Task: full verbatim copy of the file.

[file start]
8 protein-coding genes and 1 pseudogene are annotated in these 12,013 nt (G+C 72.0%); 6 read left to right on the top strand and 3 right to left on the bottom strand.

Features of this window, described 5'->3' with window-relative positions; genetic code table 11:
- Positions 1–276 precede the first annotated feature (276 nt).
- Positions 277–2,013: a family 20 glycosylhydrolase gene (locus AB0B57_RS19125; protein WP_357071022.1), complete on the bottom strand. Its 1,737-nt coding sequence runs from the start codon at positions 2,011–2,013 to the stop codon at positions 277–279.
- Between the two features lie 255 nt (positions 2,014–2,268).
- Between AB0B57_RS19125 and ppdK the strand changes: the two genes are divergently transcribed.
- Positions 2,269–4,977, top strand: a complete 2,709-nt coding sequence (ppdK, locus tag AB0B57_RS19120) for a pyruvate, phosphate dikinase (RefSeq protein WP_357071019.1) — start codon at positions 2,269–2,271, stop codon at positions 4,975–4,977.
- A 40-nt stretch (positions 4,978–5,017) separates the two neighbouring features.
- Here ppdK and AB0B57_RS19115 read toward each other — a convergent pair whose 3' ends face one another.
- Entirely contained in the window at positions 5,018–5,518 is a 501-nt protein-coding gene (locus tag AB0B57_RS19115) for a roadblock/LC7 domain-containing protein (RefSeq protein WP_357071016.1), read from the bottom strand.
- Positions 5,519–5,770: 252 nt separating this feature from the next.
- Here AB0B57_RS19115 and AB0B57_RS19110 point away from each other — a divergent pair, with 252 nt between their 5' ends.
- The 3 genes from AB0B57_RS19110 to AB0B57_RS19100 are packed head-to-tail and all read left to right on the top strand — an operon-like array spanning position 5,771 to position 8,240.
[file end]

8 protein-coding genes and 1 pseudogene are annotated in these 12,013 nt (G+C 72.0%); 6 read left to right on the top strand and 3 right to left on the bottom strand.

Features of this window, described 5'->3' with window-relative positions; genetic code table 11:
- Positions 1–276 precede the first annotated feature (276 nt).
- Positions 277–2,013: a family 20 glycosylhydrolase gene (locus AB0B57_RS19125; protein WP_357071022.1), complete on the bottom strand. Its 1,737-nt coding sequence runs from the start codon at positions 2,011–2,013 to the stop codon at positions 277–279.
- Between the two features lie 255 nt (positions 2,014–2,268).
- Between AB0B57_RS19125 and ppdK the strand changes: the two genes are divergently transcribed.
- Positions 2,269–4,977, top strand: a complete 2,709-nt coding sequence (ppdK, locus tag AB0B57_RS19120) for a pyruvate, phosphate dikinase (RefSeq protein WP_357071019.1) — start codon at positions 2,269–2,271, stop codon at positions 4,975–4,977.
- A 40-nt stretch (positions 4,978–5,017) separates the two neighbouring features.
- Here ppdK and AB0B57_RS19115 read toward each other — a convergent pair whose 3' ends face one another.
- Entirely contained in the window at positions 5,018–5,518 is a 501-nt protein-coding gene (locus tag AB0B57_RS19115) for a roadblock/LC7 domain-containing protein (RefSeq protein WP_357071016.1), read from the bottom strand.
- Positions 5,519–5,770: 252 nt separating this feature from the next.
- Here AB0B57_RS19115 and AB0B57_RS19110 point away from each other — a divergent pair, with 252 nt between their 5' ends.
- The 3 genes from AB0B57_RS19110 to AB0B57_RS19100 are packed head-to-tail and all read left to right on the top strand — an operon-like array spanning position 5,771 to position 8,240.